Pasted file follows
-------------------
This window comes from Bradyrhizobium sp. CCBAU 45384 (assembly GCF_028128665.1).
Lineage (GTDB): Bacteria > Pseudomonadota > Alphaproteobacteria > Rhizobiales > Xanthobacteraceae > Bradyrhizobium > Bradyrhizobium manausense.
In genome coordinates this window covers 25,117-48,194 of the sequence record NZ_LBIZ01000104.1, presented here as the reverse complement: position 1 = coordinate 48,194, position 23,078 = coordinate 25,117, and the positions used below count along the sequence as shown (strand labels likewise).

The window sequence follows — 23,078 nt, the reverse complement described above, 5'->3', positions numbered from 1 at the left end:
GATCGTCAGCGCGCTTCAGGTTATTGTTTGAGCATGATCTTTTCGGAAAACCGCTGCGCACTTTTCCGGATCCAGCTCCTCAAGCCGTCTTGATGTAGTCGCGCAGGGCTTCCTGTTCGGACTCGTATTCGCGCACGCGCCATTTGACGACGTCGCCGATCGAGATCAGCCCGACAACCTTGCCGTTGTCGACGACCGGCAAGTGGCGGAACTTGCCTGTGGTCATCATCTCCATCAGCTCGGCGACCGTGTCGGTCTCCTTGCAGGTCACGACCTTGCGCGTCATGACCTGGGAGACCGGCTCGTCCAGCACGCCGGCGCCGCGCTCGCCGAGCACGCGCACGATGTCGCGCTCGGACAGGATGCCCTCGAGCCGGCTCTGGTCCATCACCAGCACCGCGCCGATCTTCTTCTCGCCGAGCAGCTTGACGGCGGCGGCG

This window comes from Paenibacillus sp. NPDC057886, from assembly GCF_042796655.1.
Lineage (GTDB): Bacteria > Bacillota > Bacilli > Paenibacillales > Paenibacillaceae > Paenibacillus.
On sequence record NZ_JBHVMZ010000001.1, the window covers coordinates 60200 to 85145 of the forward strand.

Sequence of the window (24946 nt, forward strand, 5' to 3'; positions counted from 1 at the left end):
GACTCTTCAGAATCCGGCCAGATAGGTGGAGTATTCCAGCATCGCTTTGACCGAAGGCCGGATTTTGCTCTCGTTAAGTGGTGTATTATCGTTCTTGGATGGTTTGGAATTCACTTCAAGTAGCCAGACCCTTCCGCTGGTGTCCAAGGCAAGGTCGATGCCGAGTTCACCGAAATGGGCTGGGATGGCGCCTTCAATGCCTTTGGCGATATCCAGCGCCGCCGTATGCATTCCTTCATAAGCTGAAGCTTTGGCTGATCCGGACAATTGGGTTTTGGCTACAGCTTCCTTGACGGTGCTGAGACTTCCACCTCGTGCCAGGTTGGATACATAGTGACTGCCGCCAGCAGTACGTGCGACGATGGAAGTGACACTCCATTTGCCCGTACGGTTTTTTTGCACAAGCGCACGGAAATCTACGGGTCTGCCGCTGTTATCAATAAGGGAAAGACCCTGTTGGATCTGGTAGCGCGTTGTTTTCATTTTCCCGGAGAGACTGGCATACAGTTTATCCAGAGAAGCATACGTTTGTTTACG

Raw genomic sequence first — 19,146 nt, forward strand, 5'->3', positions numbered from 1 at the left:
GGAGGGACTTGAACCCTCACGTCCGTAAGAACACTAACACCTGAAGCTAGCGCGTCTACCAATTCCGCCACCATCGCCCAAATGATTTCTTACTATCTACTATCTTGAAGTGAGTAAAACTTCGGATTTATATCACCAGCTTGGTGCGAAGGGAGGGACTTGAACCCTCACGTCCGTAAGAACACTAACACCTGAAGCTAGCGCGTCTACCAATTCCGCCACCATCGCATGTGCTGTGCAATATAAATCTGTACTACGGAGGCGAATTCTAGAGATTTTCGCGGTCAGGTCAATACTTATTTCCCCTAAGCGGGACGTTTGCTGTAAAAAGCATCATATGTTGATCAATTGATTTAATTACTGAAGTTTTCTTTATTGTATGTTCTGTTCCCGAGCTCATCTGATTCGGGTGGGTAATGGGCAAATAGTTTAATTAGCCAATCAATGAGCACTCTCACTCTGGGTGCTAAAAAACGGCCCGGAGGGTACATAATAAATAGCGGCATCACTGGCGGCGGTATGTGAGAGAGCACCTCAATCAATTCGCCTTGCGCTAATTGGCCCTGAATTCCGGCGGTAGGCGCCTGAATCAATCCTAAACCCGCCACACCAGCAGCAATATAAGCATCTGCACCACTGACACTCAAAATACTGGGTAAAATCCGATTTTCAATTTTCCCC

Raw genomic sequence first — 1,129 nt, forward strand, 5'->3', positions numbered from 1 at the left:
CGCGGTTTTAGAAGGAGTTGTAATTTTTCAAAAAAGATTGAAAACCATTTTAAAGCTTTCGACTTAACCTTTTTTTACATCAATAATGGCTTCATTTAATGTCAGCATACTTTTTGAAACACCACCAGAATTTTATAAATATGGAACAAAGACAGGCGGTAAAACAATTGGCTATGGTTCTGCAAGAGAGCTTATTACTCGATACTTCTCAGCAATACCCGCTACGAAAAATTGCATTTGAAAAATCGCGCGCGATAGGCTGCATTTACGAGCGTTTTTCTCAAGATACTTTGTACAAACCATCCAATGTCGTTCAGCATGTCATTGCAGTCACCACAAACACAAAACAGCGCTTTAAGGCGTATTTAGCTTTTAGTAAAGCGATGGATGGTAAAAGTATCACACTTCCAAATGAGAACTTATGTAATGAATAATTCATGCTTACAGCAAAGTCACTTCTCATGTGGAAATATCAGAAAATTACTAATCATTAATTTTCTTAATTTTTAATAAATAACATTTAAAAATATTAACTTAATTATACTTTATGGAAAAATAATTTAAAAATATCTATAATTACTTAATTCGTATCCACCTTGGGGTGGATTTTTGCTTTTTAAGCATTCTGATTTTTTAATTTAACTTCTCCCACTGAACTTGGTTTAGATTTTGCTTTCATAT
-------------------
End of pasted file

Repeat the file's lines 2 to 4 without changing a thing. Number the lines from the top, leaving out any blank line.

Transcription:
Lineage (GTDB): Bacteria > Pseudomonadota > Alphaproteobacteria > Rhizobiales > Xanthobacteraceae > Bradyrhizobium > Bradyrhizobium manausense.
In genome coordinates this window covers 25,117-48,194 of the sequence record NZ_LBIZ01000104.1, presented here as the reverse complement: position 1 = coordinate 48,194, position 23,078 = coordinate 25,117, and the positions used below count along the sequence as shown (strand labels likewise).

The window sequence follows — 23,078 nt, the reverse complement described above, 5'->3', positions numbered from 1 at the left end: